ISAAA Brief 47-2014: Executive Summary
Brinjal (eggplant/aubergine) is a very important vegetable in Bangladesh where it is grown by about 150,000 very small resource poor farmers on about 50,000 hectares, in both the winter and summer seasons. Brinjal suffers regular and heavy losses from a very destructive insect-pest called the fruit and shoot borer (FSB) which conventional insecticides cannot control effectively. However, during heavy infestation, farmers have no option except to attempt controlling it by applying insecticides, sometimes every other day, up to a total of about 80 applications per season, resulting in serious implications for producers, consumers and environment. On 30 October 2013, in a historic decision, Bangladesh approved the official release of four biotech, genetically modified, varieties of insect resistant Bt brinjal for seed production and initial commercialization. Sowing of Bt brinjal began in early 2014 in the spring (basanta) season. The seedlings of four Bt brinjal varieties were distributed by Hon'ble Union Minister of Agriculture, Ms. Matia Chowdhury, to 20 small brinjal farmers on 22 January 2014, who became the first Bangladeshi farmers to plant Bt brinjal over 2.6 hectares in four representative regions of Gazipur, Jamalpur, Pabna and Rangpur where these varieties are well-adapted and carefully monitored. Bt Brinjal-1 variety, popularly known as Uttara, was planted in Rajshahi region; Bt Brinjal-2 (Kajla) in Barisal region; Bt Brinjal-3 (Nayantara) in Rangpur and Dhaka regions; and Bt Brinjal-4 variety, Iswardi/ISD006, was planted in Pabna and Chittagong regions of the country. The Bangladesh Agricultural Development Corporation (BADC) in collaboration with BARI has undertaken seed multiplication of four Bt brinjal varieties to be distributed to farmers in the forthcoming Kharif season 2014. By the next year, Bt gene will be introduced in five other popular brinjal varieties including Dohazari, Shingnath, Chaga, Islampuri and Khatkatia to meet the growing requirement of Bt brinjal seeds which will be planted in different brinjal growing areas. Notably, in the next five years, the government of Bangladesh plans to bring 20,000 hectares or approx. 40% of total 50,000 hectares across 20 districts under nine Bt brinjal varieties.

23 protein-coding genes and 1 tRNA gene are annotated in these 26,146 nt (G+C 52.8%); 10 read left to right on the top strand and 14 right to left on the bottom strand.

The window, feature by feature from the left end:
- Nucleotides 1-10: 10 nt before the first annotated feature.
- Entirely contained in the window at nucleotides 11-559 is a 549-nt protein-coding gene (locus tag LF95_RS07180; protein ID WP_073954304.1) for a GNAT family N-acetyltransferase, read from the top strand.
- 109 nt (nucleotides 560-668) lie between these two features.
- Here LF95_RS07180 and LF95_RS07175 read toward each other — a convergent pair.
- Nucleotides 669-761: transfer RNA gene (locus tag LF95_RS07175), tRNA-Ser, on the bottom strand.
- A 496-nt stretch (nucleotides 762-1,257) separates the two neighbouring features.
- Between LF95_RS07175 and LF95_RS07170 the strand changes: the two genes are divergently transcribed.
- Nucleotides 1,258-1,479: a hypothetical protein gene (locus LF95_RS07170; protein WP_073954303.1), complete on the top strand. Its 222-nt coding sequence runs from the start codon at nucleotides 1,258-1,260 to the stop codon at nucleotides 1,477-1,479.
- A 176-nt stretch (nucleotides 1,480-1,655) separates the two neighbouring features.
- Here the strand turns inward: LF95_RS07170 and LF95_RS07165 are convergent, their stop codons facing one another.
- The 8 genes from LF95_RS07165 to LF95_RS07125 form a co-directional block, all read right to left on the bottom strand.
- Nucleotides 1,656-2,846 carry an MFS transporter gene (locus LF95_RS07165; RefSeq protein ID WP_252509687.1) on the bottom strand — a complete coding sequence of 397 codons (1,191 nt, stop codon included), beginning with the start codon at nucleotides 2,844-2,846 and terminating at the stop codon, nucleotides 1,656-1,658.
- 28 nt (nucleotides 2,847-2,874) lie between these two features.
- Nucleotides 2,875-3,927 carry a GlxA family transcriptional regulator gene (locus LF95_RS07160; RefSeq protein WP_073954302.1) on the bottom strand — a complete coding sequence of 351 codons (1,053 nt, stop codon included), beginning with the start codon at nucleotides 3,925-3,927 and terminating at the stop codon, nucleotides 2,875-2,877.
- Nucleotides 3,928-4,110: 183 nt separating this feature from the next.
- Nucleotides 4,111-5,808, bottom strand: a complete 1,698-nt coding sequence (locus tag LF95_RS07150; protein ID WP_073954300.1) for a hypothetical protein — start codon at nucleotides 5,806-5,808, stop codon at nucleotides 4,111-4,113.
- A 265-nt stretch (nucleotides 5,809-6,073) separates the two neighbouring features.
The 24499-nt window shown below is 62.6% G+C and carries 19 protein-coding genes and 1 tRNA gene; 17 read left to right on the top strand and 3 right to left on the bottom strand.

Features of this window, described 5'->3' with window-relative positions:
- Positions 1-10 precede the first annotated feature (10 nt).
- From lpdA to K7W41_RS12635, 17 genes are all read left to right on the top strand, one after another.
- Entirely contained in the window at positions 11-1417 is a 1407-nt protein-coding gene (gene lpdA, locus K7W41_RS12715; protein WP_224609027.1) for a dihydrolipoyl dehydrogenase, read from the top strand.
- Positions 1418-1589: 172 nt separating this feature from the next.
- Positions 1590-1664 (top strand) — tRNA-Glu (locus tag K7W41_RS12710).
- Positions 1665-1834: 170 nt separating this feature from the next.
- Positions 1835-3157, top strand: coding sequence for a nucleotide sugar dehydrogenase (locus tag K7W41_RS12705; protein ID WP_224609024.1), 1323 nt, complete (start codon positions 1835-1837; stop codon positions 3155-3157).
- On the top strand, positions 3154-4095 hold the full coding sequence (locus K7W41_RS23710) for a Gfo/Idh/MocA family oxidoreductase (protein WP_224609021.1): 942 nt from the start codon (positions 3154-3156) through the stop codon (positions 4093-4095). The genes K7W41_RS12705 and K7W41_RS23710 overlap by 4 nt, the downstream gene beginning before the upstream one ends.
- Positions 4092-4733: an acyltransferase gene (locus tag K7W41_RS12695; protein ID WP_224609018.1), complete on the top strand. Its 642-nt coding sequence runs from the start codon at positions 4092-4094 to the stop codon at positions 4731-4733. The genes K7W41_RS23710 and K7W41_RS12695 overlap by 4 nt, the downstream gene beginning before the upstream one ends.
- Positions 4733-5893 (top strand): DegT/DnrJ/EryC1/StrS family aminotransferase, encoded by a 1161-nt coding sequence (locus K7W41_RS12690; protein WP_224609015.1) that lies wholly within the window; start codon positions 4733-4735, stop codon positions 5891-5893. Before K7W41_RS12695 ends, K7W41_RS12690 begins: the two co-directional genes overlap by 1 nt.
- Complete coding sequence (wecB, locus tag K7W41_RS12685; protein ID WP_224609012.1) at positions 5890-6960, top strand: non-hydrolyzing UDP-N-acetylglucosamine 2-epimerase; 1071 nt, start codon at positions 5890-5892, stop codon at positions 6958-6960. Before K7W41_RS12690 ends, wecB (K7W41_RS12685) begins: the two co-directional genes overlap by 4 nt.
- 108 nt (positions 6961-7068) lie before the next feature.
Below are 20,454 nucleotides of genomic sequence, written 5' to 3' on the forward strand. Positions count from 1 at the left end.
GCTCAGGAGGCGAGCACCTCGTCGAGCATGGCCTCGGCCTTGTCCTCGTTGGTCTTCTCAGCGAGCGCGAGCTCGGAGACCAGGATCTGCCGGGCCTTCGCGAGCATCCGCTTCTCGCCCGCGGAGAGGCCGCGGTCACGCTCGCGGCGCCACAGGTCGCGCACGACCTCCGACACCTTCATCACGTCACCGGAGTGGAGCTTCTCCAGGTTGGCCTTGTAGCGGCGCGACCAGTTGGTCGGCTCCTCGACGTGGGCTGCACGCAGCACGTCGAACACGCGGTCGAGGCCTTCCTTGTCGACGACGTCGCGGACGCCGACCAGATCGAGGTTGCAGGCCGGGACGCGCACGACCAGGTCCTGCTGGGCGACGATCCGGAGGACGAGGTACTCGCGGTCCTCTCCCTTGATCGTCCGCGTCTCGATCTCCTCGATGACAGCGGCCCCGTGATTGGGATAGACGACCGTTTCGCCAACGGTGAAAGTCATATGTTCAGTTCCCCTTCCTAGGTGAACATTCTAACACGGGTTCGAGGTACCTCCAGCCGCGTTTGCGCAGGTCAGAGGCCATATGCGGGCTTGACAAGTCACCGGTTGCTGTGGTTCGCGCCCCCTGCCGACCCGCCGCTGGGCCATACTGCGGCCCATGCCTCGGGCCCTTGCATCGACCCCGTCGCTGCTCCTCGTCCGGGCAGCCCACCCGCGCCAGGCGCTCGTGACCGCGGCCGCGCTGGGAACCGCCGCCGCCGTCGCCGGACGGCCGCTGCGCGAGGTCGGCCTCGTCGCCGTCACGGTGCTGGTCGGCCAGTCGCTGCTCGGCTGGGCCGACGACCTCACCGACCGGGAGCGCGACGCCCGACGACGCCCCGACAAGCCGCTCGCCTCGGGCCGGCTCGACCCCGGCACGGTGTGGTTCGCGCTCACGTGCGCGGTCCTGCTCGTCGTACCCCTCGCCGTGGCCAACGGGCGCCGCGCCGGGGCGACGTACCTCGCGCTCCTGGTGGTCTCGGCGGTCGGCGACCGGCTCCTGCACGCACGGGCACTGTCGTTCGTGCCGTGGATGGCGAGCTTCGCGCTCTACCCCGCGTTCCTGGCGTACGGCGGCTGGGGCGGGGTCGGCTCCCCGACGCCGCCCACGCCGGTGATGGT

It is evident from the field performance of Bt brinjal that Bt technology is set to benefit farmers by mitigating economic losses and substantially increasing marketable yield, thus ensuring a bountiful harvest. For the first time, Bangladeshi consumers would have access to blemish-free brinjal fruits. Previous experimental data indicate that Bt brinjal can improve yield by at least 30% and reduce the number of insecticide applications by a massive 70-90% resulting in a net economic benefit of US$1,868 per hectare. This is a princely sum for some of the poorest farmers in the world, in a country where the annual per capita income is only US$700. At the national level, Bt brinjal is estimated to have the capacity to generate a net additional economic benefit of US$200 million per year for around 150,000 brinjal growers in Bangladesh. Consumers will benefit from a cleaner, improved and more affordable food product.
Detailed information is provided in ISAAA Brief 47 "The Status of Commercialized Bt Brinjal in Bangladesh". For further information visit www.isaaa.org and www.isaaa.org/india or contact email@example.com and firstname.lastname@example.org